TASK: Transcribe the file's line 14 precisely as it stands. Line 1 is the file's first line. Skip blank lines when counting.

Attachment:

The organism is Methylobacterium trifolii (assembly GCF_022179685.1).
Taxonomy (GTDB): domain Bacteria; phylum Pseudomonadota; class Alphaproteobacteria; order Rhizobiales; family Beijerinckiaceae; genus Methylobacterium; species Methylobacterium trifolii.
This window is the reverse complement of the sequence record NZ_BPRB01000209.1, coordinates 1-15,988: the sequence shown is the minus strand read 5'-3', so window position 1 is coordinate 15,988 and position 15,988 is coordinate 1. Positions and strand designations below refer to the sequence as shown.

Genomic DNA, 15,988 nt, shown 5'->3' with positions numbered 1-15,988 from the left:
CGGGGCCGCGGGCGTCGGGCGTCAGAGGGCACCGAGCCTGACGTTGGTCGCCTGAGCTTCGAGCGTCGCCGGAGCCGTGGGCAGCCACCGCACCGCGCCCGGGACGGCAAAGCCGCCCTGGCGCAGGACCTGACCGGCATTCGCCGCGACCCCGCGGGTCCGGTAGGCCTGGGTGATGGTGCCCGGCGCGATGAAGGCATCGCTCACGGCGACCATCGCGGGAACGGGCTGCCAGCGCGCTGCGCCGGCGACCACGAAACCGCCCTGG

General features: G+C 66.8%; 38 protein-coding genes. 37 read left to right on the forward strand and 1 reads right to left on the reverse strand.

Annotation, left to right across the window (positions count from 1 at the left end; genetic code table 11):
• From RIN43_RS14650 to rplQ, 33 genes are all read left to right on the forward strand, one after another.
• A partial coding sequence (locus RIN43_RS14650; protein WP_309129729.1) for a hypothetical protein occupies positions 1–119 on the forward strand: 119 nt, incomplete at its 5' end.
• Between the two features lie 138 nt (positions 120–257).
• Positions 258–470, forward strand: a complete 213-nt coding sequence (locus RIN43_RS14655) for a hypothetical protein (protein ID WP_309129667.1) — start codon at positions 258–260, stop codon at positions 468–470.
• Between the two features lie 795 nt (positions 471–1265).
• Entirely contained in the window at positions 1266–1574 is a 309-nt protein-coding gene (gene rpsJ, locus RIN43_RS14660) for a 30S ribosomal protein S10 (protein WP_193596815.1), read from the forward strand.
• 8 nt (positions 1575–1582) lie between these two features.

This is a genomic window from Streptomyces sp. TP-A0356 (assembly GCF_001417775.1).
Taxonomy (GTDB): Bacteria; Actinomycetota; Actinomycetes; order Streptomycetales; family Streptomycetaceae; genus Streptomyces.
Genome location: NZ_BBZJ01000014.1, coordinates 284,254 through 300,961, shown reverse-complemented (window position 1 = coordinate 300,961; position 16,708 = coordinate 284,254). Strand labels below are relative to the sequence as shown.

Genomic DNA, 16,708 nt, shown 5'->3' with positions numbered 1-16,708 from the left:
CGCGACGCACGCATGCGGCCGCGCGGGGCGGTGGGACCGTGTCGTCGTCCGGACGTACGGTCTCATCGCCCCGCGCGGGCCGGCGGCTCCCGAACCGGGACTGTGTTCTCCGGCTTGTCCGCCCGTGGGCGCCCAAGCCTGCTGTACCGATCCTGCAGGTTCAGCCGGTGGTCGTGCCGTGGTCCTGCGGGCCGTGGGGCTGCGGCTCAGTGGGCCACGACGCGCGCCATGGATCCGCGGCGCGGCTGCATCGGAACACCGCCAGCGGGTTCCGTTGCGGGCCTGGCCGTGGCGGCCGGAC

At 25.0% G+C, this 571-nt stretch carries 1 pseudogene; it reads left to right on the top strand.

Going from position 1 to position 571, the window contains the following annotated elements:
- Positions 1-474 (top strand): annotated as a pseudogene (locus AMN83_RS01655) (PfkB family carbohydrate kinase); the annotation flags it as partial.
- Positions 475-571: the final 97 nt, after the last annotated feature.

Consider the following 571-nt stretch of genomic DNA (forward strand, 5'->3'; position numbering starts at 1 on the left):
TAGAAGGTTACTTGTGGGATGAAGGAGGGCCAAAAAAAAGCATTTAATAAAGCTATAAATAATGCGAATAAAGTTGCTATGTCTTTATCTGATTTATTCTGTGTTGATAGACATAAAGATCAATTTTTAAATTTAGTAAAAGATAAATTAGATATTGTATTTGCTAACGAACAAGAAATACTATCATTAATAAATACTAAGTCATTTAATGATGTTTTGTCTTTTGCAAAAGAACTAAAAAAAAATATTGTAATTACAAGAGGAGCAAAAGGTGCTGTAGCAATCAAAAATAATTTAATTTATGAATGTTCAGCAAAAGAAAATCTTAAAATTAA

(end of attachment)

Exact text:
• 8 nt (positions 1575–1582) lie between these two features.